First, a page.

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COASTAL REGION. Being around the Outer Banks in the summer months, it’s hard not to notice the number of cars, trucks and SUVs cruising up and down the beach road stacked with boards and passengers straining to get a view of the ocean. In our national media, surfing is being used to sell everything from cars to credit cards.

Surfing is cool. It has its own culture, style, history and language. There is something about spending time playing in the ocean that is infectious, and to those who have never tried it, quite intriguing.

What is it about the act of riding waves that makes

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it so attractive? There is the health factor. It’s a great way to get exercise without even being aware of the work-out. The amount of balance and coordination it takes just to sit on a board without toppling over would amaze the beginner.

There is the fact that you’re spending time in one of the most natural environments on the planet. Even if you never manage to catch a single ride, an hour or two spent a few hundred feet from the shore brings a sense of renewal and rejuvenation.

There is also the mental relaxation factor. Before

you paddle out, you have to put down your electronic devices. There are no e-mails, stock prices or sports scores to check. No social media status updates, just people who are interested in the next set of waves rolling down the coast, some birds and maybe some fish.

The truth about surfing is that it is hard to describe.

Like explaining chocolate to someone who has never tasted it, words just fall short. It’s one of those things that if you really want to understand it, you have to try it.

The good news for the uninitiated is that the Outer Banks has an abundance of surf schools ready and willing to make that first time experience safe and enjoyable. A quick local media search should help locate the closest instructor. From there it’s a matter of making the appointment and meeting at the beach.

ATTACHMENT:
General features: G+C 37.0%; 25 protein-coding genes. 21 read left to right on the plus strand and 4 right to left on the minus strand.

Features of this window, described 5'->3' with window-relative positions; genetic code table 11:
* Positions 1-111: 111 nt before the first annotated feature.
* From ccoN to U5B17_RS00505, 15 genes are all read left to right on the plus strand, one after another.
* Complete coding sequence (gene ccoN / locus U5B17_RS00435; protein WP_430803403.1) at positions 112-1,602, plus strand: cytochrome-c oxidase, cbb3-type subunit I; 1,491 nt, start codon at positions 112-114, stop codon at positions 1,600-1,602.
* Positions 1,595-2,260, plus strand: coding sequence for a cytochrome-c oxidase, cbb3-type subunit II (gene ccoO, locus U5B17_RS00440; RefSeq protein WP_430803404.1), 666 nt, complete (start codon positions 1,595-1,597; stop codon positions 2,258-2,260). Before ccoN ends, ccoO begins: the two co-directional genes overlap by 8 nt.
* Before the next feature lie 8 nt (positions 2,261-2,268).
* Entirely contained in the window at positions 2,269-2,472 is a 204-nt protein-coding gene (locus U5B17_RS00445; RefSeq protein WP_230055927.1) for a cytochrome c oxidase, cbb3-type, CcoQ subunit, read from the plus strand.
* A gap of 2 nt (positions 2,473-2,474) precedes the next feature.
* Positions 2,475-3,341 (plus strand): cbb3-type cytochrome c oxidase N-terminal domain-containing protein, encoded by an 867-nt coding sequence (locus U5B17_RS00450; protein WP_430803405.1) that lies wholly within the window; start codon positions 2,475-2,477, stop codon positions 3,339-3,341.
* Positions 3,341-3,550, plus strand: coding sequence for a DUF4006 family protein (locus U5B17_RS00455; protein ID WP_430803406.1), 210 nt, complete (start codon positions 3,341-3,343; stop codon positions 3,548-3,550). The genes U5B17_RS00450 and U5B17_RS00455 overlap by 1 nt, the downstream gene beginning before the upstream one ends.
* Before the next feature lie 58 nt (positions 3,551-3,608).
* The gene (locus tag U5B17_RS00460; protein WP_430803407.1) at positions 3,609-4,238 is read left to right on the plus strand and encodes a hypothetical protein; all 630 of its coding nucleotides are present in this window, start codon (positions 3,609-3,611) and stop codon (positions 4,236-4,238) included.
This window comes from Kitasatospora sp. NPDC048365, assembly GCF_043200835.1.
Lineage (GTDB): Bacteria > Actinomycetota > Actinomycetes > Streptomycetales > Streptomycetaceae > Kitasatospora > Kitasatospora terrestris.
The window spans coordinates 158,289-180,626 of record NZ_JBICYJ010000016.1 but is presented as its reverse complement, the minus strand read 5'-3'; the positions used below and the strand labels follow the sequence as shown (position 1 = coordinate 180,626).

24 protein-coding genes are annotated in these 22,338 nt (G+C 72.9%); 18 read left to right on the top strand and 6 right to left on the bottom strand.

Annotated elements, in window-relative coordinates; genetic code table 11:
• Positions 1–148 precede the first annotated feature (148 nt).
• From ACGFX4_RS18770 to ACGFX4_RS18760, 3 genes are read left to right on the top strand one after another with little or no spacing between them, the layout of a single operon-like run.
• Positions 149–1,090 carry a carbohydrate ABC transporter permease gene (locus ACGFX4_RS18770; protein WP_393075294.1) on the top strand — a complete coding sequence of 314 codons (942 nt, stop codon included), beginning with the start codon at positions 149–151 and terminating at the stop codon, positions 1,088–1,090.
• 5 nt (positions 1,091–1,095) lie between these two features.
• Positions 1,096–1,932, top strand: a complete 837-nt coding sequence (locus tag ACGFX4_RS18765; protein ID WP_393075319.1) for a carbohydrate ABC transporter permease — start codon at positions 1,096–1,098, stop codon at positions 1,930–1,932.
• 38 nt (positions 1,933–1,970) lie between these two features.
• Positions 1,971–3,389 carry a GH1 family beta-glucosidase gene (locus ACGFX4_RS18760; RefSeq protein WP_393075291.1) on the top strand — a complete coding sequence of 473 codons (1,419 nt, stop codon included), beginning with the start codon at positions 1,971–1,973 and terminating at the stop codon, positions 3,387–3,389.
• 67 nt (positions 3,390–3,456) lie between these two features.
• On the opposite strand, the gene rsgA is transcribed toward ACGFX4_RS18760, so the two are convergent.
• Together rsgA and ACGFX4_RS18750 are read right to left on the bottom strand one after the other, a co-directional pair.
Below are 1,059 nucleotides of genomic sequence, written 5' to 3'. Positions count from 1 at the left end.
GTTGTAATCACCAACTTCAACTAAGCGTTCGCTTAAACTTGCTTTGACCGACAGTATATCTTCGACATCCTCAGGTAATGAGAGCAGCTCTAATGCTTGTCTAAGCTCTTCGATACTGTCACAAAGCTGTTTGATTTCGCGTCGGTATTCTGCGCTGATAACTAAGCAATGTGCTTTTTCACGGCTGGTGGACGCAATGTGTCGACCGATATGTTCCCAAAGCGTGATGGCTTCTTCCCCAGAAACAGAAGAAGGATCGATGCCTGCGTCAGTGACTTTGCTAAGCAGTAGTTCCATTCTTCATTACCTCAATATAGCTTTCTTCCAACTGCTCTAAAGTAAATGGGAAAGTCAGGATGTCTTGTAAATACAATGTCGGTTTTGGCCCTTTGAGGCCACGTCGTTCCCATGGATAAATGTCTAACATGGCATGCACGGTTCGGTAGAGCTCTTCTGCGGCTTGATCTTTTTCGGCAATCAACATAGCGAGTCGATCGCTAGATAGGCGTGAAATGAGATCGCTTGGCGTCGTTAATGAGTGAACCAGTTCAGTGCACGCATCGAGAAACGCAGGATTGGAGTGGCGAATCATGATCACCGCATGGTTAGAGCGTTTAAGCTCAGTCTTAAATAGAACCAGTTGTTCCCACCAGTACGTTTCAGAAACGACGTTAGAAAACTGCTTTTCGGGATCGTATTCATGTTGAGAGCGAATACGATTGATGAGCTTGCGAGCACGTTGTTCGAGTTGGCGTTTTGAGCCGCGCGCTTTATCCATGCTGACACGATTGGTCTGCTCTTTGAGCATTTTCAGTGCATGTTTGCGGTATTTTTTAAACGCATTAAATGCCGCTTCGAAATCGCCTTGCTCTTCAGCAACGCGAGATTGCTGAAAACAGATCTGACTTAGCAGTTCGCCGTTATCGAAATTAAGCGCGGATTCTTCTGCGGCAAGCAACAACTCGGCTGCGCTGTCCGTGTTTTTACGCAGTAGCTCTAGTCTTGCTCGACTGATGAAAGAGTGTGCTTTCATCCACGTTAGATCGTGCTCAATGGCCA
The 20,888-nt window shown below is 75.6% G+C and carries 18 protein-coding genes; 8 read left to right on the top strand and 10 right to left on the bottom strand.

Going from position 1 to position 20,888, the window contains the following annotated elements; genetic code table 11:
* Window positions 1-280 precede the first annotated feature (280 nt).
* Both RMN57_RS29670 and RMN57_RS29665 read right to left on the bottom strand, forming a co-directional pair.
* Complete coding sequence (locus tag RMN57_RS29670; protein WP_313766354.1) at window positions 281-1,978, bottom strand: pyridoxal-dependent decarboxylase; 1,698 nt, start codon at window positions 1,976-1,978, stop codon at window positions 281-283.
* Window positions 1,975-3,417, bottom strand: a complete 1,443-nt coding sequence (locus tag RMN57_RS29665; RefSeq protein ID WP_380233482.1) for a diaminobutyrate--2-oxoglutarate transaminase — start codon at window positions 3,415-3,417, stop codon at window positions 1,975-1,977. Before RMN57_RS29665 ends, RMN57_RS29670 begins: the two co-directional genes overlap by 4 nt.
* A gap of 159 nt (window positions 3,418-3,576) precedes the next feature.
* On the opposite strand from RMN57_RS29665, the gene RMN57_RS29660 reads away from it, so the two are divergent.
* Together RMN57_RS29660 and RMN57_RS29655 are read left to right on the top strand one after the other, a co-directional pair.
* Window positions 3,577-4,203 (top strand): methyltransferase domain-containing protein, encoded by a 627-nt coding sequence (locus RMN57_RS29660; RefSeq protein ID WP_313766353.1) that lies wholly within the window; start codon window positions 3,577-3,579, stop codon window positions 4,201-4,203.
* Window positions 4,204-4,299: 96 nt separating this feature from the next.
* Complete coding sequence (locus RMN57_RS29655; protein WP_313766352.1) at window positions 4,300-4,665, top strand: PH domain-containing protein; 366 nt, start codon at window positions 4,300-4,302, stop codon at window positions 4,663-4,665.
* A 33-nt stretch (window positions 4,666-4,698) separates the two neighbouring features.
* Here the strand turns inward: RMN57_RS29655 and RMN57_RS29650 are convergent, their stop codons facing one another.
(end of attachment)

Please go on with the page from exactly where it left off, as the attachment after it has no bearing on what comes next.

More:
Most schools require the student to be in 7940 Caratoke Hwy, Powells Point FALL 2013 • 252-491-2181

somewhat decent shape, enough to do some push- ups and have rudimentary swimming skills. The first portion of the lesson should include elements of beach and water safety, awareness of tides and rip currents and basics of surf etiquette.

Jesse Fernandez is a surfboard shaper for WRV and six-time East Coast Surfing Champion.


Photo by Daniel Pullen Photography Story by Jesse Fernandez

After that comes some beach work. This is usually

done on the sand or the board itself. The instructor will take you through the basics of paddling and getting to your feet. You’ll hear terms like pop-up and turtle roll, white water and green face, and somehow they will make sense.

Before you know it, you’ll be out in the water waiting for that first wave. It usually happens with a little push from the instructor, but when you get to your feet and head in towards the beach the feeling can only be described as surf stoke. At this point the length of ride depends on the student’s amount of natural balance and level of focus. If you make it to the beach, it’s a win. If you fall off, you get a soft landing


on the water and you head back out to the line-up for another one, which is also a win. Who doesn’t like a win-win situation?

This is where the problem begins, if you want to

call it a problem. That first wave can hook you like a tuna. I cannot recall how many times I’ve listened to someone recant the story of their first wave, followed by the statement “I want to do that for the rest of my life” or “I can’t wait to get back out there on the next swell.”

It can begin an addiction that lasts a lifetime or at least until the winter months, when the water temps start to get a little chilly.

Either way it’s definitely

worth the effort, so give it a try while the water is still warm.

See you out there.

Mmaxout OBX


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